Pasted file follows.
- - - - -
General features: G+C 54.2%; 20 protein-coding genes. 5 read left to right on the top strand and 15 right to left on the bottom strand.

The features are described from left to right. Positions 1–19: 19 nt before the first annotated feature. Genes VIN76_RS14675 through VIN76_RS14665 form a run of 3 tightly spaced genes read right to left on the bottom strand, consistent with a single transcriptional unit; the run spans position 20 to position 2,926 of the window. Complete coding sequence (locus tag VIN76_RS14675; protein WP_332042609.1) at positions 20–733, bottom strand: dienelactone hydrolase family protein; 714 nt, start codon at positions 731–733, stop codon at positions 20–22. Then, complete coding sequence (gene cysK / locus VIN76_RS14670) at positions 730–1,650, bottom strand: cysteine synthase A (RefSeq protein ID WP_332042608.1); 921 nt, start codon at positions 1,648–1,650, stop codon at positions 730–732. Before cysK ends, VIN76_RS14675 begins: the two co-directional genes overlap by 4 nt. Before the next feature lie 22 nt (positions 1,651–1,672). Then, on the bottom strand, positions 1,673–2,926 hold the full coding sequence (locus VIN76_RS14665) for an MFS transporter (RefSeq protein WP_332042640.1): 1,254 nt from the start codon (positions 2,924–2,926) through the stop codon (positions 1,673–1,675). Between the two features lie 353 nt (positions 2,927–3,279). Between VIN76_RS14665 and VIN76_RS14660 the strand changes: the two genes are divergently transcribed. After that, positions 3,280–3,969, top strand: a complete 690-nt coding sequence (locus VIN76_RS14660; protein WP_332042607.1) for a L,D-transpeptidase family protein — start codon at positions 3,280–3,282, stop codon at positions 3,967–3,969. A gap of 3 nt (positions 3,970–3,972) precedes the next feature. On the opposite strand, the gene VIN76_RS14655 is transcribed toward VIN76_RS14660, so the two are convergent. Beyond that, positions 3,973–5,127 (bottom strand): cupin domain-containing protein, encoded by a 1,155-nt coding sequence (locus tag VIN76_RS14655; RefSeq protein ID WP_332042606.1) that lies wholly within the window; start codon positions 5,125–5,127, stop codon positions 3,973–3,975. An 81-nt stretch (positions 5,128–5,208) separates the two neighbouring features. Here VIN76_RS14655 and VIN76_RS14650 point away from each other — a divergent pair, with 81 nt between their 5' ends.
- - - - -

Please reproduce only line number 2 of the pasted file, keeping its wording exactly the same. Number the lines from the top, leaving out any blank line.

The features are described from left to right. Positions 1–19: 19 nt before the first annotated feature. Genes VIN76_RS14675 through VIN76_RS14665 form a run of 3 tightly spaced genes read right to left on the bottom strand, consistent with a single transcriptional unit; the run spans position 20 to position 2,926 of the window. Complete coding sequence (locus tag VIN76_RS14675; protein WP_332042609.1) at positions 20–733, bottom strand: dienelactone hydrolase family protein; 714 nt, start codon at positions 731–733, stop codon at positions 20–22. Then, complete coding sequence (gene cysK / locus VIN76_RS14670) at positions 730–1,650, bottom strand: cysteine synthase A (RefSeq protein ID WP_332042608.1); 921 nt, start codon at positions 1,648–1,650, stop codon at positions 730–732. Before cysK ends, VIN76_RS14675 begins: the two co-directional genes overlap by 4 nt. Before the next feature lie 22 nt (positions 1,651–1,672). Then, on the bottom strand, positions 1,673–2,926 hold the full coding sequence (locus VIN76_RS14665) for an MFS transporter (RefSeq protein WP_332042640.1): 1,254 nt from the start codon (positions 2,924–2,926) through the stop codon (positions 1,673–1,675). Between the two features lie 353 nt (positions 2,927–3,279). Between VIN76_RS14665 and VIN76_RS14660 the strand changes: the two genes are divergently transcribed. After that, positions 3,280–3,969, top strand: a complete 690-nt coding sequence (locus VIN76_RS14660; protein WP_332042607.1) for a L,D-transpeptidase family protein — start codon at positions 3,280–3,282, stop codon at positions 3,967–3,969. A gap of 3 nt (positions 3,970–3,972) precedes the next feature. On the opposite strand, the gene VIN76_RS14655 is transcribed toward VIN76_RS14660, so the two are convergent. Beyond that, positions 3,973–5,127 (bottom strand): cupin domain-containing protein, encoded by a 1,155-nt coding sequence (locus tag VIN76_RS14655; RefSeq protein ID WP_332042606.1) that lies wholly within the window; start codon positions 5,125–5,127, stop codon positions 3,973–3,975. An 81-nt stretch (positions 5,128–5,208) separates the two neighbouring features. Here VIN76_RS14655 and VIN76_RS14650 point away from each other — a divergent pair, with 81 nt between their 5' ends.